Is there a package that contains a TeX to PDF converter/renderer available on Ubuntu 12.04?

If not, can you recommend a tool for me to download from elsewhere that can do this that is simple to install?

  • Welcome Triss, I investigated this a while back and I'm not sure there is a way via the command line. I use Lyx. You might find some useful information here though latex2rtf.sourceforge.net/ Jul 22, 2012 at 11:05
  • @StephenMyall: Lyx is not a command line utility. Jul 23, 2012 at 6:40
  • 1
    Im aware of that and thats why I commented rather than answer your question. I wanted to let you know that I had looked for a command line utility before for this type of conversion with no luck. I hope you have better luck. Jul 23, 2012 at 6:46

5 Answers 5


At the command line, first install the texlive package if it isn't already installed:

sudo apt-get install texlive

Then use the pdflatex utility to convert the file like this:

pdftex /path/to/myfile.tex

The path /path/to/myfile.tex is, of course, an example path. You would put the path to your own file on your system.

Notice that although the utility is called pdflatex you execute it with the command pdftex (without the la).

There are several settings that you can read about in the help for pdflatex:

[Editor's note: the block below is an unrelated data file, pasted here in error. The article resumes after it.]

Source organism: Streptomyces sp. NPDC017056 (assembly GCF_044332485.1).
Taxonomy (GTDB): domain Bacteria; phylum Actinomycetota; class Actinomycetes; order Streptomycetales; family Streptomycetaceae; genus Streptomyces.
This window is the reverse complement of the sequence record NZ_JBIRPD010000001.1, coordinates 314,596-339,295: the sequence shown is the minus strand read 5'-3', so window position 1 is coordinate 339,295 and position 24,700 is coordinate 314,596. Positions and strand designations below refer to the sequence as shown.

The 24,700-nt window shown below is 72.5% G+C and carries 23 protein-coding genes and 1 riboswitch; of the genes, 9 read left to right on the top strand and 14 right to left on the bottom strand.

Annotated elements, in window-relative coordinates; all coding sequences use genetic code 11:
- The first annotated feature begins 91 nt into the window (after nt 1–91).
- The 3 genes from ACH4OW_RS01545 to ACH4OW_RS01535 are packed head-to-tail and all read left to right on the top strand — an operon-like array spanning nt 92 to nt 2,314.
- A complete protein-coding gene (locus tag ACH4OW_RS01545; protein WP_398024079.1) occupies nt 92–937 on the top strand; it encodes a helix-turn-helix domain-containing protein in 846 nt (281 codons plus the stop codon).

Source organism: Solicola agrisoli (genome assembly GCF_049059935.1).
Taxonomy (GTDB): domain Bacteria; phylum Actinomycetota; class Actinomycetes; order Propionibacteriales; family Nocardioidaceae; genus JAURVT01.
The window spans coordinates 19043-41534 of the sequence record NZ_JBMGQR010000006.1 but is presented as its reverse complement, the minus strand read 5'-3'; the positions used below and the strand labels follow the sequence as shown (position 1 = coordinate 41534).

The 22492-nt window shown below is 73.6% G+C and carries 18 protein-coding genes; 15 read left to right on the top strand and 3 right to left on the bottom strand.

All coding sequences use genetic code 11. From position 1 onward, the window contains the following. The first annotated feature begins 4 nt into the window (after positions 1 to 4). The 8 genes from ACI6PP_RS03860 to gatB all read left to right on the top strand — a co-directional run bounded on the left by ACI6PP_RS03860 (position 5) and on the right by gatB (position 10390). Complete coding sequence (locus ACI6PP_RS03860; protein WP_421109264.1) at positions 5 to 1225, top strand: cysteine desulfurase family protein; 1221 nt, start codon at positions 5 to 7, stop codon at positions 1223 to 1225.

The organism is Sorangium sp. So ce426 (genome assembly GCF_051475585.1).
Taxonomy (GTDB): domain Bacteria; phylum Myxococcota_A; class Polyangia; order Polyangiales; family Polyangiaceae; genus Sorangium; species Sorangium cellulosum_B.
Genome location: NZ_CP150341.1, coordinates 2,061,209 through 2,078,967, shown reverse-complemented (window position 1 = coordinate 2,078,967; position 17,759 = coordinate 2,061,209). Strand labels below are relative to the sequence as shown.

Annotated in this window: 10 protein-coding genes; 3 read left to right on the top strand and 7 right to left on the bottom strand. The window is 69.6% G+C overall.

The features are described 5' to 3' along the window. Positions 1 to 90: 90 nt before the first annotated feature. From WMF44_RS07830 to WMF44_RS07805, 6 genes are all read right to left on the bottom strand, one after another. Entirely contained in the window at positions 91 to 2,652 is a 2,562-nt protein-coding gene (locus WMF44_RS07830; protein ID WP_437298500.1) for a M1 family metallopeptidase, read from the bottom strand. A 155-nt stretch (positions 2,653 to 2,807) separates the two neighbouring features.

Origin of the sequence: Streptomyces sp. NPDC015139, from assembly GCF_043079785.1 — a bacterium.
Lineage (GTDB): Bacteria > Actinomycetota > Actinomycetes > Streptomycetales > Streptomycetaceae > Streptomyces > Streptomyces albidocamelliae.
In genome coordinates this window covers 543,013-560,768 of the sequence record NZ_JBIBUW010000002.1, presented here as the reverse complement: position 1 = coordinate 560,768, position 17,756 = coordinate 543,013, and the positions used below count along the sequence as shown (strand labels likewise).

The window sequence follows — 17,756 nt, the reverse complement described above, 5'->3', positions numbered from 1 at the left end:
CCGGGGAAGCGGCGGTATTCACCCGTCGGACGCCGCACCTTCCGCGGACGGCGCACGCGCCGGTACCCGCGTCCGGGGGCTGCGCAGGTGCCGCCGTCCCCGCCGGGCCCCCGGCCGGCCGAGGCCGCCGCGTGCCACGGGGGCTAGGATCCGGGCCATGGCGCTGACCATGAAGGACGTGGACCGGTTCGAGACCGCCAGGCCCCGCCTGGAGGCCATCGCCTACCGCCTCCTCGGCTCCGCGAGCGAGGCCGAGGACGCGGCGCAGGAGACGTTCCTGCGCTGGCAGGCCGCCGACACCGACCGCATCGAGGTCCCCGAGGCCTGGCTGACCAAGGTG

pdflatex --help

The setting I use the most is the one to generate the pdf in a different directory:

pdflatex --output-directory=../otherdir /path/to/myfile.tex

The pdflatex utility is also interactive, so that if you forget to supply necessary information it will prompt you to enter it before converting the file.

  • 8
    pdftex and pdflatex don't seem to be the same thing. pdflatex supports LaTeX but pdftex doesn't (tex.stackexchange.com/a/258622)
    – bmaupin
    Oct 24, 2017 at 19:01
  • 2
    I support @bmaupin's comment. TeX and LaTeX are not the same. If you force me to answer I had to make an educated guess that LaTeX is a 'superset' of TeX. Once aware it's trivial to switch between an e.g. wrongly pdftex file.tex to pdflatex but for the uninitiated it might be confusing as you casually switch from the former to the latter in your answer.
    – nuala
    Aug 27, 2020 at 17:45
  • Upvoted. I added a few extras to install in my new answer here, too. Jun 17 at 17:07
  • 1
    Big update: you may need to use pdflatex instead of pdftex. I've described the differences now in my answer. Jun 17 at 18:23